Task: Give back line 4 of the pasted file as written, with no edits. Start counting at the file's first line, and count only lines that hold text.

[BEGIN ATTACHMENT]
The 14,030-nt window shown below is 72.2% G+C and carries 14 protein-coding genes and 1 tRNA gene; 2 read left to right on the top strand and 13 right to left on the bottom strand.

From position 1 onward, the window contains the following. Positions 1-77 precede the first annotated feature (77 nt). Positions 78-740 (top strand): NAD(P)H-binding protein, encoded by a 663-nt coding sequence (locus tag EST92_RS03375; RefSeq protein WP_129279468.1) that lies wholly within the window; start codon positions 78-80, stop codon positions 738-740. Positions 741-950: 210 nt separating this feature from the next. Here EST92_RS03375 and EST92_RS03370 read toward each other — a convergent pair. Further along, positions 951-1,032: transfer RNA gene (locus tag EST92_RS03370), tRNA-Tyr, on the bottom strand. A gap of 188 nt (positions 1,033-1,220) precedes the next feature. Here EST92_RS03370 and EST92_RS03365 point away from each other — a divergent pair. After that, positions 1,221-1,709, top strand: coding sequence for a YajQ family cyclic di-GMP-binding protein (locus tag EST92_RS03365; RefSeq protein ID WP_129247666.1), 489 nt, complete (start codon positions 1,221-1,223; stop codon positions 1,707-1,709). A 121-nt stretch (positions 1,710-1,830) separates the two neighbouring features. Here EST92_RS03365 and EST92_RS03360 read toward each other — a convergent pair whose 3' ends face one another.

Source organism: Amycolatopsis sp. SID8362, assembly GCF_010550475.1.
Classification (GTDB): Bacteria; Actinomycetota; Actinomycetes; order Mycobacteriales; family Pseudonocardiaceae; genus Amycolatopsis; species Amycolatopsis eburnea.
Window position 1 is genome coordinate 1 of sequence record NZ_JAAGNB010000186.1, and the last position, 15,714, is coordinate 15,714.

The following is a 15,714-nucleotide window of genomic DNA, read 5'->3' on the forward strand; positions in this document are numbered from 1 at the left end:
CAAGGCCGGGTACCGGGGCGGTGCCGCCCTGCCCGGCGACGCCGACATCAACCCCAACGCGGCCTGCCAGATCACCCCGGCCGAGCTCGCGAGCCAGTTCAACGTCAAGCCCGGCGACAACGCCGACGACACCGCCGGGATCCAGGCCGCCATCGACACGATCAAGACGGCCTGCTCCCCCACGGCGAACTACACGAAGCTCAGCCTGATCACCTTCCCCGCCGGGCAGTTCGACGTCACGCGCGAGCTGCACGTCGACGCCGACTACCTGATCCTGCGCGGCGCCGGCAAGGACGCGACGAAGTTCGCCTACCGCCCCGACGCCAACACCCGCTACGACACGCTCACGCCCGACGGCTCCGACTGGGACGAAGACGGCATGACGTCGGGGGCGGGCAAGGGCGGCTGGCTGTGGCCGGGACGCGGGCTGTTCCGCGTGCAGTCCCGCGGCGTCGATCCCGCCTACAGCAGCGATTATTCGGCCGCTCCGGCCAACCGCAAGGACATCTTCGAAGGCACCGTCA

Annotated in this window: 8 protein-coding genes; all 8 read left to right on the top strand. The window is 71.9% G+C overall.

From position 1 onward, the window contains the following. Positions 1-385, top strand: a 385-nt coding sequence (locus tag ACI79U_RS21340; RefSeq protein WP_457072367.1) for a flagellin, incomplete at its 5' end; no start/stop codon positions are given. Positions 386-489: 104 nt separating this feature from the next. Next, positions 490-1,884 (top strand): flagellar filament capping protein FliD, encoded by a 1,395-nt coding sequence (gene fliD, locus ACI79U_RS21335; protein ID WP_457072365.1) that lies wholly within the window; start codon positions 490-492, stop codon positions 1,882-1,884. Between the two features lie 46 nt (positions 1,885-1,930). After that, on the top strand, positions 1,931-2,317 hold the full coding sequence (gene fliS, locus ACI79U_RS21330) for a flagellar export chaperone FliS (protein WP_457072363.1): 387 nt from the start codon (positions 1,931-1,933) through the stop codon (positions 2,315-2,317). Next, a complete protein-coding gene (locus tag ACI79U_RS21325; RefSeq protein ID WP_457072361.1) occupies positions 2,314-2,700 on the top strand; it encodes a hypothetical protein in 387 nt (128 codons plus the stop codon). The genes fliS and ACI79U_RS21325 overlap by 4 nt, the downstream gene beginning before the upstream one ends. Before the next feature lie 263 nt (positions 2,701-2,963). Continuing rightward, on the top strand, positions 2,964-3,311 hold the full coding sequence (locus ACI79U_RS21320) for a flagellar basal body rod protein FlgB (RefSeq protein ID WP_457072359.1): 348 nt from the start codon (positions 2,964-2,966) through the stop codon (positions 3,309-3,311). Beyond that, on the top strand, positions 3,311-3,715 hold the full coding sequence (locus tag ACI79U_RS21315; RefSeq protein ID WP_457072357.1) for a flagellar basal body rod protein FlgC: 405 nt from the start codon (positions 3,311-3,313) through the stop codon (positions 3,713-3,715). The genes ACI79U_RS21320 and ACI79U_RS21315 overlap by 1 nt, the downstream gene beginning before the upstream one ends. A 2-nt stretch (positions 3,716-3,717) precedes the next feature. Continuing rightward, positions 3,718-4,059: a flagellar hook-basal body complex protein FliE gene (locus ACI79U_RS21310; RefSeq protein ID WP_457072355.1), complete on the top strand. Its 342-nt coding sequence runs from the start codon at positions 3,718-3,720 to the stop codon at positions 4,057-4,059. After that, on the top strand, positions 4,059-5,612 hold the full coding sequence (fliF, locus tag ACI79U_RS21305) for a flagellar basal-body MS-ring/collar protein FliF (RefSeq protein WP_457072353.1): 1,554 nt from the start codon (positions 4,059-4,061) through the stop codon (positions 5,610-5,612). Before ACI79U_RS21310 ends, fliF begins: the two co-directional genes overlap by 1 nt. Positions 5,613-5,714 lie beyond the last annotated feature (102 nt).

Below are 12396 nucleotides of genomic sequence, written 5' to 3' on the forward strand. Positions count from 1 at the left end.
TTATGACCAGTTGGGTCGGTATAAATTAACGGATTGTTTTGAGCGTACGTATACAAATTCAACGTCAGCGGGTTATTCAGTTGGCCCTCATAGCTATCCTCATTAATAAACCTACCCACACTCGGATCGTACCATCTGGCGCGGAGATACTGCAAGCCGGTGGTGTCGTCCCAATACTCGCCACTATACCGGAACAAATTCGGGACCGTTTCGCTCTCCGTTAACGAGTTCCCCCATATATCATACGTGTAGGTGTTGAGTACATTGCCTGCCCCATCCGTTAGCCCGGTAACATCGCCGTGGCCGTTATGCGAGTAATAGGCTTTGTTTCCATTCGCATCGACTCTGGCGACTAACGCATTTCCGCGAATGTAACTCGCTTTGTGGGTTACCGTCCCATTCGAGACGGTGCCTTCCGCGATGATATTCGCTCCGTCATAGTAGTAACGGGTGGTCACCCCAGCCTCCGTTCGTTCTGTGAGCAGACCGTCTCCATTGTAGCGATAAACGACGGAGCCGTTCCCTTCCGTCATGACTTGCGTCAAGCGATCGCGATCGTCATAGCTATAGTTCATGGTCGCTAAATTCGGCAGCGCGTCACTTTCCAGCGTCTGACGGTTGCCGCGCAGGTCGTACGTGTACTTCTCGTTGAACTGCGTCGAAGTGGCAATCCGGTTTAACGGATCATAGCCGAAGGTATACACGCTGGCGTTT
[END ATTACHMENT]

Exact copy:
Classification (GTDB): Bacteria; Actinomycetota; Actinomycetes; order Mycobacteriales; family Pseudonocardiaceae; genus Amycolatopsis; species Amycolatopsis eburnea.